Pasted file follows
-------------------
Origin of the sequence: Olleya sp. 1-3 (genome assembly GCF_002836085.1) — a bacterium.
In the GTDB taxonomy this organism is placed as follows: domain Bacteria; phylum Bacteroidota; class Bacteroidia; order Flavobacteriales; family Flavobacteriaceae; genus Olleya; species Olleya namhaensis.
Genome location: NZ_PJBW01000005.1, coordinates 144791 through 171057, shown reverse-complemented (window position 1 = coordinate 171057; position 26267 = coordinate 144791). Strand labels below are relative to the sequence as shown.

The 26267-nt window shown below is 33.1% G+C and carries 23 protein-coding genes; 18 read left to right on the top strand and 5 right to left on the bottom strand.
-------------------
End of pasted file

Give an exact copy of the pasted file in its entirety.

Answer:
Origin of the sequence: Olleya sp. 1-3 (genome assembly GCF_002836085.1) — a bacterium.
In the GTDB taxonomy this organism is placed as follows: domain Bacteria; phylum Bacteroidota; class Bacteroidia; order Flavobacteriales; family Flavobacteriaceae; genus Olleya; species Olleya namhaensis.
Genome location: NZ_PJBW01000005.1, coordinates 144791 through 171057, shown reverse-complemented (window position 1 = coordinate 171057; position 26267 = coordinate 144791). Strand labels below are relative to the sequence as shown.

The 26267-nt window shown below is 33.1% G+C and carries 23 protein-coding genes; 18 read left to right on the top strand and 5 right to left on the bottom strand.